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From 3D design to product: that’s how it works

From 3D design to product: that’s how it works

From 3D design to product: that’s how it works

Edwin de Graaf on Bredenoord’s relationship with SixPointTwo:
“A great, well-organised company that fits perfectly with our needs.”


Bredenoord’s energy solutions are used every day around the globe. This includes generators and battery packs for temporary and mobile power at major international events, such as festivals and sports tournaments. Bredenoord’s solutions have proved their value in construction and infrastructure projects and as emergency power supplies for firefighting organisations, hospitals and data centres. “We develop all these solutions in-house. Which is why we have an R&D department with 30 employees,” explained Edwin de Graaf, product manager Power Generation and Distribution.

Bredenoord has been around for over 85 years. The family-owned company is headquartered in Apeldoorn and has branches and depots in the Netherlands, Germany, Denmark and Austria. It also collaborates with several international partners.

Bredenoord offers different types of generators for supplying power. Customers can rent or buy them. “Besides generators running on ordinary diesel, we also have generators running on HVO, renewable diesel that is CO2-neutral. We also have generators that run on biogas derived from sewage treatment. It’s a really clean fuel perfectly suited to engines. We also offer methanol-based and hydrogen-based solutions, among others. The most appropriate solution for any given situation depends on several factors, such as customer demand, location and applicable emission regulations.”

Smart solutions
Bredenoord is actively involved in the development of even cleaner fuels. “At the moment, it’s still very difficult to offer solutions that are 100% fossil-free ’from well to wheel’ in our market.” However, Bredenoord’s customers can count on energy solutions that offer optimum performance and minimise environmental impact. “For example, we can work with a combination of generators. When less power is needed, such as at night, it can be provided by the smaller generator. For the higher daytime power requirements, you then use the larger generator installed alongside. Another smart solution is to combine a generator with a battery pack that reduces fuel requirements.”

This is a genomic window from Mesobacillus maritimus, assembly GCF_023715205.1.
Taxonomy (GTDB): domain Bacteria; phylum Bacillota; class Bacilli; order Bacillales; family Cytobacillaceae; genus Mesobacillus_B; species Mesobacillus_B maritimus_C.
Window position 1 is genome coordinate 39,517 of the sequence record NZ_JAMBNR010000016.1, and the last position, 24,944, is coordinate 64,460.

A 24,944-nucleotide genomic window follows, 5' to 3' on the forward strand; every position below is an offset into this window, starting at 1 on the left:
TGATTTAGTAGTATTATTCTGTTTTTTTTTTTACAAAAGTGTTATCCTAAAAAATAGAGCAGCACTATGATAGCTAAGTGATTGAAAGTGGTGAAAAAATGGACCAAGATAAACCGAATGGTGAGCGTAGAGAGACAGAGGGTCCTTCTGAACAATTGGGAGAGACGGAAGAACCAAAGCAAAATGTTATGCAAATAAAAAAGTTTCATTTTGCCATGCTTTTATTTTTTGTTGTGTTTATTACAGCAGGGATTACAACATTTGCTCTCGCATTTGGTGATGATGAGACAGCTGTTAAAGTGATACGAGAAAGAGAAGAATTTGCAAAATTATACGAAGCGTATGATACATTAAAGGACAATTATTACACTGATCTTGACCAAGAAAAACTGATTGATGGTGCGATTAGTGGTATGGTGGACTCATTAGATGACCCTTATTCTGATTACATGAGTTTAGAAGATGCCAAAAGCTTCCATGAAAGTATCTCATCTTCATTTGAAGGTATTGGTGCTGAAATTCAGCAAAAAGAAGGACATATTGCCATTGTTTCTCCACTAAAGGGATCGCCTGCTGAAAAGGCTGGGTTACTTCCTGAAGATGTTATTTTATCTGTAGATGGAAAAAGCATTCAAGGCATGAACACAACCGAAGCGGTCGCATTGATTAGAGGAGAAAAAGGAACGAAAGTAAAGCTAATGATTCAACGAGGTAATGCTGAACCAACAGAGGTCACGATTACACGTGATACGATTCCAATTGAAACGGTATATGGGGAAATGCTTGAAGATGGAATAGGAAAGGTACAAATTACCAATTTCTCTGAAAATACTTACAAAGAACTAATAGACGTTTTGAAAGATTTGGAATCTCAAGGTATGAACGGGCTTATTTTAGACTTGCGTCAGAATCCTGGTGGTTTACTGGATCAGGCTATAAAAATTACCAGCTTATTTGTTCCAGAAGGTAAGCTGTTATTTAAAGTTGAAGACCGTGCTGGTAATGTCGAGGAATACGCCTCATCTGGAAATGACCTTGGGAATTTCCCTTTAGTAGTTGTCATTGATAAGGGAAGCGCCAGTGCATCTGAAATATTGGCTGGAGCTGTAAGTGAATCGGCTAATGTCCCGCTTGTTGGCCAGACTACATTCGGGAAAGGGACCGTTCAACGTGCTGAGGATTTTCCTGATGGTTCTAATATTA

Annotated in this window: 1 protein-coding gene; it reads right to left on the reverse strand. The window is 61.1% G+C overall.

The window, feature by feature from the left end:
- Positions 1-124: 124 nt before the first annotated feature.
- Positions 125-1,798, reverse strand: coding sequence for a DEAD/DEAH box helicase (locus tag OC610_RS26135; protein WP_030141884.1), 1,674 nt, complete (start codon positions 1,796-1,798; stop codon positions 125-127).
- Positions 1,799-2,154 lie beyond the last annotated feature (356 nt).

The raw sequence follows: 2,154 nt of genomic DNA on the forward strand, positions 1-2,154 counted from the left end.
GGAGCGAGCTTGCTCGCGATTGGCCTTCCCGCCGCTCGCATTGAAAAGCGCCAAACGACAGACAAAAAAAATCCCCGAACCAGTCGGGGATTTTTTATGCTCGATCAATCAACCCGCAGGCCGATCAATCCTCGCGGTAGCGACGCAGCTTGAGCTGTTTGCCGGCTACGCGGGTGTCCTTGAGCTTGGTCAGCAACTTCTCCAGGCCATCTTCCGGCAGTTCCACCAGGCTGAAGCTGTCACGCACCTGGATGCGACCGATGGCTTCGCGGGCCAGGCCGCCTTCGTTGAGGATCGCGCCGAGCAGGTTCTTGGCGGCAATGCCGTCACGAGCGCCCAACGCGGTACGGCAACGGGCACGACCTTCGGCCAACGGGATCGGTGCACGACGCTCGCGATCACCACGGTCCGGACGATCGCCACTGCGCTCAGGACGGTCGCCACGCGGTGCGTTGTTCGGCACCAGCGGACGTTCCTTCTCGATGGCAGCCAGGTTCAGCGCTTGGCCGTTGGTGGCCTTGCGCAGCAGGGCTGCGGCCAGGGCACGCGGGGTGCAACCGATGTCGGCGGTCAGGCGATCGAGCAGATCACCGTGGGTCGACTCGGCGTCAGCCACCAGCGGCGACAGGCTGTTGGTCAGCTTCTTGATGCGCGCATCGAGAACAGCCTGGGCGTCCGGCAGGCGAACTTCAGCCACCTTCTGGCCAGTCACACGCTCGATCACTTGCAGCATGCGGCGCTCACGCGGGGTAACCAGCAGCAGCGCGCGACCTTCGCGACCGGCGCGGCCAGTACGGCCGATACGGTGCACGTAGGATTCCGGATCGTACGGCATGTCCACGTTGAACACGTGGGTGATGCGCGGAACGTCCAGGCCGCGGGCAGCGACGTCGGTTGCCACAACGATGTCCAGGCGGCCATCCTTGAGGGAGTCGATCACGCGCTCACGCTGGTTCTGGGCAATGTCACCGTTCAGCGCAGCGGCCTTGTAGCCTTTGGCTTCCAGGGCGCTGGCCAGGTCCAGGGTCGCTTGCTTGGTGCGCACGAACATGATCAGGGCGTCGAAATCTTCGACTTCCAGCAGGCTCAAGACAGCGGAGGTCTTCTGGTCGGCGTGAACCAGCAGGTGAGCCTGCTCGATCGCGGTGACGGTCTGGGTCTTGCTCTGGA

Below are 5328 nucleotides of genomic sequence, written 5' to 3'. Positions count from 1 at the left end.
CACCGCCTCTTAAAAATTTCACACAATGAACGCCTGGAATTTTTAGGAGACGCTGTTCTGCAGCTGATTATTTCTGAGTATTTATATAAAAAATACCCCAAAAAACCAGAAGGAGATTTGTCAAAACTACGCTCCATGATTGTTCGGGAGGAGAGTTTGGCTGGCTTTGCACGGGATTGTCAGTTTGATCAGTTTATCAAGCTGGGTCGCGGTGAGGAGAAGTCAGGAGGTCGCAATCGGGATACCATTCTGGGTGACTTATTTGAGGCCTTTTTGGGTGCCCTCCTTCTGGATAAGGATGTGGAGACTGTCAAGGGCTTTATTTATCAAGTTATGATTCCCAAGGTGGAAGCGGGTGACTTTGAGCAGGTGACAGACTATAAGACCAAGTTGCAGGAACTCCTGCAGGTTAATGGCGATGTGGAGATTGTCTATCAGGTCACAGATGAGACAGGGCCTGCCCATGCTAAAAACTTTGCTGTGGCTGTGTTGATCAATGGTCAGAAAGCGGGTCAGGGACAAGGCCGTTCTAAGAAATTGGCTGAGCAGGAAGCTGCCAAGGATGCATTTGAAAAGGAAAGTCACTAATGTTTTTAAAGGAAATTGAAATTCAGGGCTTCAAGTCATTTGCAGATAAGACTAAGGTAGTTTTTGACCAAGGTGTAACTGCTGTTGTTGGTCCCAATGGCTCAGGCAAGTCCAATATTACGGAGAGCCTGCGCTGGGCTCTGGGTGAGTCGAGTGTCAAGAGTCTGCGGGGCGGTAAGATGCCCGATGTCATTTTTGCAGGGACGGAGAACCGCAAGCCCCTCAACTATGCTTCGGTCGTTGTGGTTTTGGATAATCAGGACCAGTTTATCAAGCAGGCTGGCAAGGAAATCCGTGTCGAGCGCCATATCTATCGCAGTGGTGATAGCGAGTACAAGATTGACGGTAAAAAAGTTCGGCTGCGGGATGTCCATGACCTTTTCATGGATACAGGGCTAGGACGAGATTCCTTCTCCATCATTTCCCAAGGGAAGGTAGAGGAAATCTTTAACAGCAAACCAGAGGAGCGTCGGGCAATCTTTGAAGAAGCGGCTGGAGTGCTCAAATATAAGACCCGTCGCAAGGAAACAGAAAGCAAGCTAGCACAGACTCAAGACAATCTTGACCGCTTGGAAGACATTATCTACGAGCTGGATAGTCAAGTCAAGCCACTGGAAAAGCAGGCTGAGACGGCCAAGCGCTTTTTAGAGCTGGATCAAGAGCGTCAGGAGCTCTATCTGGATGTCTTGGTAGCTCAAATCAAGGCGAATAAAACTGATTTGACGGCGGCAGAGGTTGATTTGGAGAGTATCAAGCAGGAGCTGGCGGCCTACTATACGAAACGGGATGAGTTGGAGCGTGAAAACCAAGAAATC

Rental and transport
Renting solutions for temporary and mobile power is by far the largest market for Bredenoord. Transport plays an important role in this context. “We have 40 lorries of our own and also hire trucks and aim to ensure that all our lorries are as clean as possible. We are moving towards the use of electric cranes for loading and unloading products. The battery pack for these cranes is charged on the move. At the construction site, there is then no need to run a diesel engine for this purpose.”

Protecting products on the move
Various Bredenoord products are transported to clients. Besides generators, battery packs, distribution boxes and transformers, charging masts and cables are also supplied. “All these products were designed down to the last rivet by our designers. The same applies to the rental production frames (including enclosures, canopies and containers) that protect the products.”
Production and assembly of both the products and rental production frames are outsourced in part to various partners. SixPointTwo has been one of these partners for a year and a half. “We provide the supplier with a 3D drawing so he can see how a subproduct must be made and what operations are required to do this.”

Cable reels
SixPointTwo’s first assignment was to make cable reels. “We developed a handy cable reel that customers can unwind and rewind themselves. This ensures the cable is well secured. Moreover, the reel can be secured to the lorry’s attachment system embedded in the floor of the loading area. We designed this certified, bayonet-based system ourselves.” The cable reel is pallet-sized and made of fully hot-dip galvanised steel. It’s safe to say it’s a robust utility item. “And that’s a must because cabling is an expensive and damage-prone component.”

Cabinets for charge points